Standards Based Learning and Standards Based Grading from the trenches – part 2

This post is the second in a series about my journey and growth with Standards Based Grading and Learning


Culture Shock


So, you are thinking about changing the way you grade?  Traditional systems do not work for you?  Get ready for a culture shock.  Most grading systems are antiquated and are used to rank and sort students.  They create cultures of compliance, competition, and fear.  Yet, many in our profession cling to them like glue.  They are afraid to analyze why they grade, how they grade, and what they are communicating to their students and parents.  They hide behind percentages and letters.  This culture must shift.  Compliance must be replaced with citizenship, competition with collaboration, and fear with risk taking and confidence in the learning process.  


Grades and scores are communication.  They represent a student’s proficiency level in relation to standards at a given moment in time, nothing more, nothing less.  But are grades this simple in today’s schools? No, they are not.  Grades are a haphazard mix of achievement, growth, and behaviors.  They are used by some as motivation and repercussion, when in reality they can elicit the opposite result that is sought.  Grades are not punishment, nor are they a means to encourage positive behavior in the classroom.


The premise of moving to a standards based system is a simple idea.  Learning is the most important feature in a classroom.  Everything that we do should be learning centered – including grading and assessment.  Learning is messy and chaotic.  Learning does not involve a teacher handing out information and the students regurgitating it.  Learning is taking a risk, trying something new, persevering and relentlessly seeking new and further understandings.  We must take this idea and make it apparent in everything we do as educators.  No time can be wasted in a student’s mind worrying about how many points they need to earn a grade, when they should be considering how to grow their proficiency and improve their mastery.


Just because the premise is straightforward doesn’t mean that converting to a standards based system is easy. Grading is a very personal part of what we do as educators.  Deciding to analyze your grading procedures and practices is a reflective experience that takes bravery and honesty.  Changing to a standards based system is a complete paradigm shift from what most of us were taught and practiced during our teacher preparatory programs.  It is a shift from the way we ‘did’ school, from the way it has been done for generations.  It is a shock to our system, but a wonderful way to model learning, growth, and change for our students.


Creating and nurturing a standards based culture for learning is no easy task. Diligence and grit are required to evoke and maintain change.  All must make a commitment to learning – students and teachers alike.  A community of learners struggling, growing, improving, failing, recovering, and succeeding together.


5 thoughts on “Standards Based Learning and Standards Based Grading from the trenches – part 2

  1. I have learned so much from everyone connected to #sblchat/#sbgchat over the past 18 months, and I thank everyone from whom I have ever “borrowed” strategies and techniques. Sadly, I was too far ahead of the curve at my school and district, and I have abandoned most aspects of SBG.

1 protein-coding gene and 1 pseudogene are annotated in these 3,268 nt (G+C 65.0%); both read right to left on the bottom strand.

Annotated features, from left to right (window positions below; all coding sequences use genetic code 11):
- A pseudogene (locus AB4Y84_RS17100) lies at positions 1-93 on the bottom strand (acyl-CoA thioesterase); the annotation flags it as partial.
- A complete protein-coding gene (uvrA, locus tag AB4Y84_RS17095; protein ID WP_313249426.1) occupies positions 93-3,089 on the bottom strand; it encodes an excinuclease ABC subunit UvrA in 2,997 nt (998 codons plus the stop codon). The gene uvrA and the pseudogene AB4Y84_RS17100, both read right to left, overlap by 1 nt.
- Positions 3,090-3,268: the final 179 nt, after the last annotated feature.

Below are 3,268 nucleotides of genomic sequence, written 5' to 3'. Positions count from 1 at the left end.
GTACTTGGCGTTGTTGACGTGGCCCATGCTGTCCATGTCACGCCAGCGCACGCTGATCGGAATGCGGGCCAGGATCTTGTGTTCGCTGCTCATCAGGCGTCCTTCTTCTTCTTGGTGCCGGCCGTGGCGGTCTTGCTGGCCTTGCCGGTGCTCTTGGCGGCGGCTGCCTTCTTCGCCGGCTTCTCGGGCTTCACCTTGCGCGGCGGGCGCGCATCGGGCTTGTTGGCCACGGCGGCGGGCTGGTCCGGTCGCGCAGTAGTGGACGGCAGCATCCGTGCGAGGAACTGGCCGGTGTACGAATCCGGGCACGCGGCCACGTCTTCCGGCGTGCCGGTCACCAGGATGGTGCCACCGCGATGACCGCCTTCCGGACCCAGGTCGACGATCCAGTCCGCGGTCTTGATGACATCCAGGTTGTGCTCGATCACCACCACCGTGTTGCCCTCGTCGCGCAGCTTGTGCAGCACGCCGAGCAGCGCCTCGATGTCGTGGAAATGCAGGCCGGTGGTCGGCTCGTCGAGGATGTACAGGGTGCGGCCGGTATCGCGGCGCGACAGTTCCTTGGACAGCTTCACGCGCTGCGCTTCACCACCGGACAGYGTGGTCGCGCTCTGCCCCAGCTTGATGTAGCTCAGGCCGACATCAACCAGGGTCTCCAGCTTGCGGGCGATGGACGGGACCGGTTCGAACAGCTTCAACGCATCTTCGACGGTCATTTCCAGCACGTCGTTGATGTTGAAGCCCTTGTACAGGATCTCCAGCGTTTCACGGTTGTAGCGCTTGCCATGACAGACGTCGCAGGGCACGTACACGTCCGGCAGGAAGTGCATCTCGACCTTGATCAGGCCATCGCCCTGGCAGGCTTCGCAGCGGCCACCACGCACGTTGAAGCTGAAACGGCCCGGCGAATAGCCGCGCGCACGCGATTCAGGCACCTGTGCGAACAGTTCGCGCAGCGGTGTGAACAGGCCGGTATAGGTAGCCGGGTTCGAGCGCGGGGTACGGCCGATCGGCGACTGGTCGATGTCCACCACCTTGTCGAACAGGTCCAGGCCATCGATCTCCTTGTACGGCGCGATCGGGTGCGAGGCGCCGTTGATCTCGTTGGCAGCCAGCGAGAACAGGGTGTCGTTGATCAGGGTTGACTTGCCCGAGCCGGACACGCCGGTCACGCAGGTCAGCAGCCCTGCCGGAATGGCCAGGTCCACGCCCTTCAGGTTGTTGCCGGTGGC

At the beginning of the 2012-2013 school year, I dove in headfirst with SBG in all of my high school physics classes. What I didn’t realize is how conservative and absolutely resistant to change the culture was in my school. I hung with it, despite multiple admin, counselor, and parent contacts and meetings, usually related to “Why are you the only teacher doing this?” or “Can’t I get credit for HW and labs?” or “I just want to know if I got an 84 or an 85 on this test?” or “How can you judge whether my child is proficient or not, can’t you just give him a test and a grade?” or “Parents are complaining that they don’t understand your grading system”.

    In the current school year, I gave it another shot, and after about 10 weeks, I was essentially bullied into reverting to a points based system. I attempted to maintain some of the key aspects of SBG: grade only depends on assessments, and reassessments always available. I’ve even abandoned that – a large number of students refused to do much practice/hw (since they weren’t getting “credit” for it), even though it would mean they didn’t do well on the assessments. They fell behind on lab report submission, again since there was no direct credit. Reassessment requests were minimal, becasue it meant additional time, usually after school.

    Perhaps my specific implementation was a factor, but as the only practictioner of SBG in my high performing, suburban, grade-focused high school, I was alone and unsupported on all fronts. Without a progressive vision from above, changes like this are simply too foreign to accept to most in education. I live in a traditional world, and taking a risk is not rewarded.

    Probably what will happen is in a few years someone at the top will catch on, and it will be rolled out as the greatest idea ever created in education.

    Thank you again for all I lhave earned from you Garnet and all the SBG practitioners in the twitterverse. @larrywirth

    1. Thanks so much Larry! I hope more people will catch on, it is one of the reasons I write. I also work in a traditional setting and it can be very difficult at times. I hope you find more success in the future and let me know if I can be of help!

  2. Excellent article. It is time for a change and that will require a huge paradigm shift in teachers, but it is so necessary. I love the way you adovcate for the change. Keep writing great articles!!!! They definitely help those of us who are changing education

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